Measuring Integrated Advertising

I have a lot of respect for Mark Suster, an entrepreneur who turned venture capitalist and now is investing out of GRP Partners.  He writes a terrific blog called Both Sides of the Table and his posts are picked up on TechCrunch and other major outlets.

He recently wrote a declarative post called The Future of Advertising Will be Integrated.  The post went up on April 29th but I’ve been noodling it ever since. Due to some personal obligations, I’ve not been able to respond, but finally, here it is.

As an entrepreneur turned ad agency guy, when I hear the word “integrated,” I immediately think media and creative under one roof, such as my firm, kirshenbaum bond senecal + partners.  I personally believe this is really the only way to go if you want to get to a big platform.  With media and creative all under one roof, under one P&L, and with a cohesive team, you can create big ideas that know no creative or media boundaries.

We have a saying internally at the agency, E=(MC)2, which is obviously repurposed, but it means a “[brand] experience” is exponentially greater when media and creative work together.

Enough agency speak for now but keep this last sentence in the back of your mind as you read the rest.  I hope you do.

Mark came at his post a bit differently and took the above tenants, whether he realized or not, and applied them to the digital media ecosystem today.  He highlighted a few companies such as my buddy Ari’s company, Solve Media, along with Adly and Kontera (amongst others).  The creative is the media in most of these, along with the media being the creative.  I’d argue Paid Search links play here as well.

The Elephant in the Room

One of the largest issues that the digital advertising ecosystem faces today is that we as an entire industry, are not setup to measure the “integrated” nature effectively. Because of this, at scale, this is not a near term reality.  There, I said it.  The elephant is in the room.

The digital advertising ecosystem by default rewards the intent harvesters, not the intent generators.  The primary reason why is that many agencies and marketers are using 3rd party ad serving systems that reward the last click or last action.  In the world of rewarding the last click or action, generally, the ad networks are the ones who win out.  There are 400 (or 700 depending on who you talk to) or so ad networks in the world who have nice businesses.  Just look at ValueClick or InterClick’s financial statements as they are public.  Not too bad.

THE Digital Opportunity

Because of the above, therein lies an opportunity.  If we believe what Mark wrote last week and I’ve been saying for years, then an opportunity lies in being able to create a measurement platform that allows us to understand intent harvesting and intent generation/creation. Piecing together a DART (3rd party ad server) report with a ComScore or Knowledge Networks study is inefficient and frankly, annoying.   There needs to be an evolution here.  This is a big opportunity.

Where We Are Today

Many readers of this blog don’t work in advertising agencies but are awesome entrepreneurs looking to figure out the next big idea to go and tackle.  Being that you are not in the walls of agencies on the daily basis, I thought I’d take the remainder of this post to outline where the industry is in terms of advanced analytics and then open this up for commenting in the thread below.

I highly request that you engage in the comments as group knowledge will benefit the community at large, you might find your next co-founder, and I love open conversations.

Ad Serving:  The Madison Avenue ecosystem basically uses one of three third party ad servers to “serve” and “track” different pieces of creative.  We use Microsoft’s Atlas, DoubleClick’s DART, and MediaMind.  In Q1 2011, we moved the majority of our clients off of Atlas and onto MediaMind because I personally have a strong viewpoint of independence of my ad-server and it’s relationship to media. (should be separate)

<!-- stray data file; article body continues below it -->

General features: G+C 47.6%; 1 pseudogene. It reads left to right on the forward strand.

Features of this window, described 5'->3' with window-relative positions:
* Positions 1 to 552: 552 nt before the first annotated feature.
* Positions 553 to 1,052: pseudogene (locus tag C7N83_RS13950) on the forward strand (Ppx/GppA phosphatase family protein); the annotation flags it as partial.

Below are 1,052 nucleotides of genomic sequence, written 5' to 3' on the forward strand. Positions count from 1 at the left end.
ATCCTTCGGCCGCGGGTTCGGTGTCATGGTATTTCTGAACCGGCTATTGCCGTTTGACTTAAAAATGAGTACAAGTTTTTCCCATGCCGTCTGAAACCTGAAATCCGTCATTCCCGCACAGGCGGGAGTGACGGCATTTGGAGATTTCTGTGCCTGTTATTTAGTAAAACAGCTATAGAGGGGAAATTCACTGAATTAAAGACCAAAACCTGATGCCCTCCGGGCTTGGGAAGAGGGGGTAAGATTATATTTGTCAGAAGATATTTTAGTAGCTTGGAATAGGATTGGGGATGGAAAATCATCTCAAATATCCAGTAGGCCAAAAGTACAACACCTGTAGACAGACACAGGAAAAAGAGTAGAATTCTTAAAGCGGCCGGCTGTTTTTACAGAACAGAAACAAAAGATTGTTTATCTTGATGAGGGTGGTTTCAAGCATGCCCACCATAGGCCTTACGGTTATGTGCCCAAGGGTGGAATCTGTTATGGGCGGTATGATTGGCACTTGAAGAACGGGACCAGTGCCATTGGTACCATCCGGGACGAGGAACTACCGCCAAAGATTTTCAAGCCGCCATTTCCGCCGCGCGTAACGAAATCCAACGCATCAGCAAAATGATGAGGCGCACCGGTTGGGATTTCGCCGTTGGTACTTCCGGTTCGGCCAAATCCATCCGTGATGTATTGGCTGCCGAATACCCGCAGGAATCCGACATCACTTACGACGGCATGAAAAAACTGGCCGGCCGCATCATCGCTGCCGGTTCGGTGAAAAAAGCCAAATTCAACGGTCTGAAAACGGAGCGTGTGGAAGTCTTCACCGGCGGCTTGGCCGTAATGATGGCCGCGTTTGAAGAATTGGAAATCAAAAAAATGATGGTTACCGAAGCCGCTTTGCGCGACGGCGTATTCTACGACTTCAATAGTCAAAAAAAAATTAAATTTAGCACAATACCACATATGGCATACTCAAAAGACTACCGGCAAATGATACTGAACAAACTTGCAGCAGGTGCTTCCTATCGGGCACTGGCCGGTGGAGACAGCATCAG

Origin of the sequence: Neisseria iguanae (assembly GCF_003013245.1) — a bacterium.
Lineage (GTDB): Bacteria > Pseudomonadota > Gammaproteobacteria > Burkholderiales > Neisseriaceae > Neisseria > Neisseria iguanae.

Data Warehousing:  This is a relatively new area and somewhat unchartered territory for many agencies.  Many agencies rely on their third party ad-server to be their main data warehouse for tracking. This is good, as you’d be surprised how many people don’t use a 3rd party ad server, but this is not great. Using a full on data warehouse such as VisualIQ, Neteeza, Artemis, or others allows for a larger capability to manipulate data and understand the relationships between touchpoints beyond “last click.”

At the agency, we’ve been using VisualIQ with some of our most progressive clients and the reports and results we’re seeing are fascinating.  One of the biggest questions we’re tackling is “optimal touchpoint analysis” and we’re seeing the relationships between display, video, search, social, and beyond.  We can now determine a value to each one.

Brand Lift Studies:  While I’ve argued time and time again, that “brand” advertising for the sake of brand advertising online is dead, many marketers continue just spending on “brand.”  Agencies use 3rd party brand study vendors such as ComScore, Knowledge Networks, Vizu, and others that help measure the “lift” (or change) associated in any one of many categories including but not limited to awareness, intent, and consideration.

Opportunities

·     The basic ideas behind today’s ad serving systems were conceptualized in the mid to late 1990s.  Online video, social, search, etc were not around then.

·     Product placement and integration into online video and social are hard to quantitatively measure with a 3rd party ad serving system as the only metrics you can pull back to your ad server are by using a click-tag.

·     The Display ecosystem is being fractured into traditional display (i.e. banners on ESPN) and social display (i.e. creative/textual units on Facebook, LinkedIn, etc).

·     I see Paid Search and Display converging on each other within the next 12 months. In some cases, they already are: Google Content Network.

·     I challenge you to ask your 3rd party ad-serving vendor to recommend an attribution model – report back what they tell you.  Not much – there is no standard yet.  It’s unchartered territory.

Next Steps

I would obviously love to hear your feedback.  Please post it in the comments section below or shoot me a note.  I believe that we won’t see large integrated opportunities that get their portion of the measurement/attribution credit until there is a way to measure these.  While we might try one or two of these integrated opportunities on each media plan, if you ask the agency how they really performed, the agency won’t have much to tell you because the tools for measurement are ancient.  With the data warehouses mentioned above, we get much better, but not perfect.